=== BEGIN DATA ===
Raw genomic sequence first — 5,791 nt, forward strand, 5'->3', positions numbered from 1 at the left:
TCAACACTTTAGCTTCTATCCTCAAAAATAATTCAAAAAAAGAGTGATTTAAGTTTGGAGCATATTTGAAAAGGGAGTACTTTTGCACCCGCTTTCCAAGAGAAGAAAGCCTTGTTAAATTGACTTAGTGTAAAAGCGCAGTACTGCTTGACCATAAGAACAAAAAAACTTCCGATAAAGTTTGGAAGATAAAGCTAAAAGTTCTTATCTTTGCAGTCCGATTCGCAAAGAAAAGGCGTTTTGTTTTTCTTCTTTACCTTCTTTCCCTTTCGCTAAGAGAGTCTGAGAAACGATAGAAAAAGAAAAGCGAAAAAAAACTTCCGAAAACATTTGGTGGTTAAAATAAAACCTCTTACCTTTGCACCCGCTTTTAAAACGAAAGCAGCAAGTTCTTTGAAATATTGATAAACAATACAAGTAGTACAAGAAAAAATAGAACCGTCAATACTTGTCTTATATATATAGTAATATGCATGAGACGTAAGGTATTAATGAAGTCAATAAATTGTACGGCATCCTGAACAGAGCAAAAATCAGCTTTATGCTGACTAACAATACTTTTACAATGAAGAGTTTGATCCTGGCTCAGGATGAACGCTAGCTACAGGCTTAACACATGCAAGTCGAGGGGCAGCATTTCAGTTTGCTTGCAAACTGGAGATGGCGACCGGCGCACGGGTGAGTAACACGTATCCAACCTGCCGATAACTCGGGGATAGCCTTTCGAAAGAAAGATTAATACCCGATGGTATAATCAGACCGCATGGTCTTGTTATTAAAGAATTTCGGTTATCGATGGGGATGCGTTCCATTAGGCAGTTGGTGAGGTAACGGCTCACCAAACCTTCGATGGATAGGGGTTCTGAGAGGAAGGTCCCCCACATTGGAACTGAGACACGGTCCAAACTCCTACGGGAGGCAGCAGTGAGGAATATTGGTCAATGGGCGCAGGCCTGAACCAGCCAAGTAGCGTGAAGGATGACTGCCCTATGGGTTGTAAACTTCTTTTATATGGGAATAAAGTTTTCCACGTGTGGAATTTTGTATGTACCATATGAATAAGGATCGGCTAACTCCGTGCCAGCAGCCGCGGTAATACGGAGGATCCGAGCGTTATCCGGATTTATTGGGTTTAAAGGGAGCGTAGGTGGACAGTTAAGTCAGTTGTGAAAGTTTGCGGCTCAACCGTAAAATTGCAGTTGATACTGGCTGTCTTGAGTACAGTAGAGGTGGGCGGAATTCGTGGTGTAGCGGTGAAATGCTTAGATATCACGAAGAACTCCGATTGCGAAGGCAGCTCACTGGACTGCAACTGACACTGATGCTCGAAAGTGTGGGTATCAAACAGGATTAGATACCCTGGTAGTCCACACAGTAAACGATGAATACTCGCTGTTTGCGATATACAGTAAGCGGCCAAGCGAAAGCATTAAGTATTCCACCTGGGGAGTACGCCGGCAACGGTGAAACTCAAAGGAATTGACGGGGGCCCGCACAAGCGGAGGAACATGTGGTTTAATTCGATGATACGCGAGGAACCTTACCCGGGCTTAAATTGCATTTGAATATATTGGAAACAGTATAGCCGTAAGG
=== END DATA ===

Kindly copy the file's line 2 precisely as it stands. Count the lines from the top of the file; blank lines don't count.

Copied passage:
TCAACACTTTAGCTTCTATCCTCAAAAATAATTCAAAAAAAGAGTGATTTAAGTTTGGAGCATATTTGAAAAGGGAGTACTTTTGCACCCGCTTTCCAAGAGAAGAAAGCCTTGTTAAATTGACTTAGTGTAAAAGCGCAGTACTGCTTGACCATAAGAACAAAAAAACTTCCGATAAAGTTTGGAAGATAAAGCTAAAAGTTCTTATCTTTGCAGTCCGATTCGCAAAGAAAAGGCGTTTTGTTTTTCTTCTTTACCTTCTTTCCCTTTCGCTAAGAGAGTCTGAGAAACGATAGAAAAAGAAAAGCGAAAAAAAACTTCCGAAAACATTTGGTGGTTAAAATAAAACCTCTTACCTTTGCACCCGCTTTTAAAACGAAAGCAGCAAGTTCTTTGAAATATTGATAAACAATACAAGTAGTACAAGAAAAAATAGAACCGTCAATACTTGTCTTATATATATAGTAATATGCATGAGACGTAAGGTATTAATGAAGTCAATAAATTGTACGGCATCCTGAACAGAGCAAAAATCAGCTTTATGCTGACTAACAATACTTTTACAATGAAGAGTTTGATCCTGGCTCAGGATGAACGCTAGCTACAGGCTTAACACATGCAAGTCGAGGGGCAGCATTTCAGTTTGCTTGCAAACTGGAGATGGCGACCGGCGCACGGGTGAGTAACACGTATCCAACCTGCCGATAACTCGGGGATAGCCTTTCGAAAGAAAGATTAATACCCGATGGTATAATCAGACCGCATGGTCTTGTTATTAAAGAATTTCGGTTATCGATGGGGATGCGTTCCATTAGGCAGTTGGTGAGGTAACGGCTCACCAAACCTTCGATGGATAGGGGTTCTGAGAGGAAGGTCCCCCACATTGGAACTGAGACACGGTCCAAACTCCTACGGGAGGCAGCAGTGAGGAATATTGGTCAATGGGCGCAGGCCTGAACCAGCCAAGTAGCGTGAAGGATGACTGCCCTATGGGTTGTAAACTTCTTTTATATGGGAATAAAGTTTTCCACGTGTGGAATTTTGTATGTACCATATGAATAAGGATCGGCTAACTCCGTGCCAGCAGCCGCGGTAATACGGAGGATCCGAGCGTTATCCGGATTTATTGGGTTTAAAGGGAGCGTAGGTGGACAGTTAAGTCAGTTGTGAAAGTTTGCGGCTCAACCGTAAAATTGCAGTTGATACTGGCTGTCTTGAGTACAGTAGAGGTGGGCGGAATTCGTGGTGTAGCGGTGAAATGCTTAGATATCACGAAGAACTCCGATTGCGAAGGCAGCTCACTGGACTGCAACTGACACTGATGCTCGAAAGTGTGGGTATCAAACAGGATTAGATACCCTGGTAGTCCACACAGTAAACGATGAATACTCGCTGTTTGCGATATACAGTAAGCGGCCAAGCGAAAGCATTAAGTATTCCACCTGGGGAGTACGCCGGCAACGGTGAAACTCAAAGGAATTGACGGGGGCCCGCACAAGCGGAGGAACATGTGGTTTAATTCGATGATACGCGAGGAACCTTACCCGGGCTTAAATTGCATTTGAATATATTGGAAACAGTATAGCCGTAAGG